Man with bullet in pouch has firearms licence at home
A man who had spent a week’s vacation in Cayman with wife and family ended up not returning home with them after he was stopped at the airport on Saturday, 11 August. Instead, Lakem Soohoo spent three nights in the George Town Police Station lock-up before being brought to Summary Court on Tuesday.
Crown Counsel Candia James told Chief Magistrate Nova Hall that a travel pouch carried by Soohoo was put through the scanner at the airport around 1.30pm when he was going to board a flight to New Jersey. One round of .38-calibre ammunition was seen.
When interviewed, Soohoo acknowledged that the bullet was his, but said he had not been aware of its presence in the pouch.
The magistrate put the charge to him – possession of an unlicensed firearm, namely one round of ammunition – and he pleaded guilty.
Defence attorney Lucy Organ told the court that Soohoo has a valid firearms licence in the United States. She handed up a copy of the licence, which his wife had faxed to Cayman after her arrival home.
Ms Organ said Soohoo used the pouch to travel and keep his money with him. When the officer at the airport showed him the bullet, his memory was jolted. He remembered that a friend had given the bullet to him several years ago to compare with other ammunition. He had put the bullet in the pouch, which has a front zipper, and then he forgot it was there. He gave this account to the officer at the airport.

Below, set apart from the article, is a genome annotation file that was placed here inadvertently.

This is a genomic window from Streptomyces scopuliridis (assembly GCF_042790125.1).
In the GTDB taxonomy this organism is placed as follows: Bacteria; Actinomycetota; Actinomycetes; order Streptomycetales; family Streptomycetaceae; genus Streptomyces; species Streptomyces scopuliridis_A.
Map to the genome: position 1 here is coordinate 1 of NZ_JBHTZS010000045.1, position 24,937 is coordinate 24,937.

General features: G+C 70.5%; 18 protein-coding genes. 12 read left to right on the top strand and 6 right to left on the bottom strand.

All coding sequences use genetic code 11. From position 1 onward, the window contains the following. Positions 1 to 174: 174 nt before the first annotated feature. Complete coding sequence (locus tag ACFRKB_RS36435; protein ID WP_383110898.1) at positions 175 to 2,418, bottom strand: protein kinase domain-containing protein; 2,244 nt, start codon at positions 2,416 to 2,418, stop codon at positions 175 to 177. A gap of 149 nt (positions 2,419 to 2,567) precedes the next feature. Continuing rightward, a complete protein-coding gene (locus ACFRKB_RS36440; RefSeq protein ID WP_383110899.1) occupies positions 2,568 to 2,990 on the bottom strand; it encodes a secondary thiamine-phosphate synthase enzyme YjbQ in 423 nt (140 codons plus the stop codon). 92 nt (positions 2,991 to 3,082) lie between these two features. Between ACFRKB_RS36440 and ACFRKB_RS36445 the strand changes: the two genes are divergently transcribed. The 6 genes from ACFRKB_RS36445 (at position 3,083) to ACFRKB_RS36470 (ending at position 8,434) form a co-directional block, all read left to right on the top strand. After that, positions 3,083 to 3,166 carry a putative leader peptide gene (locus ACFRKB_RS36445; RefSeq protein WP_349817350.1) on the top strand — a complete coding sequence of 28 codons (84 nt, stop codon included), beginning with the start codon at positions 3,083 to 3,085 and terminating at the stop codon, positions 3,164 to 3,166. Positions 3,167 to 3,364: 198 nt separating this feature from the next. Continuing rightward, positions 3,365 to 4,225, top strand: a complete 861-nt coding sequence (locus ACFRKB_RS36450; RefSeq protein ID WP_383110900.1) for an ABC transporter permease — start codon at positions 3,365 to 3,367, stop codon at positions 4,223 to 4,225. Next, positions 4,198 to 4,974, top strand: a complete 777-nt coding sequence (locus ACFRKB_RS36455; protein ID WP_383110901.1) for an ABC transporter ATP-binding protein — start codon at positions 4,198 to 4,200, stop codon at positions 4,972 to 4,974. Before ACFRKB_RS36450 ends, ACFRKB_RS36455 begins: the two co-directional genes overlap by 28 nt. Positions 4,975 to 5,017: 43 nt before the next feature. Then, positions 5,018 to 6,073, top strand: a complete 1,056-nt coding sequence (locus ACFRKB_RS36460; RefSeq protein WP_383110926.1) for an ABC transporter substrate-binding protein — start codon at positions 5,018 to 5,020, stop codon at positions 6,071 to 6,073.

If he had realised the bullet was in the pouch, he would have taken it out before travelling, Ms Organ said.
Soohoo had been granted bail by police, but he could not reach the required cash bond of $1,000. He had $450 with him in cash and a credit card, so he ended up spending three nights in custody until the matter came to court, the attorney reported.
Ms Organ said Soohoo, 53, had never been in trouble with the law. She asked for no conviction to be recorded but with costs imposed. If the court did not agree, she asked that the defendant be fined in an amount he could pay that day so that he could travel back to the US and be reunited with his family.
The magistrate said this offence in previous cases had been dealt with by way of a fine. She directed that a fine of $200 be paid from his money in police custody, with the balance returned to him.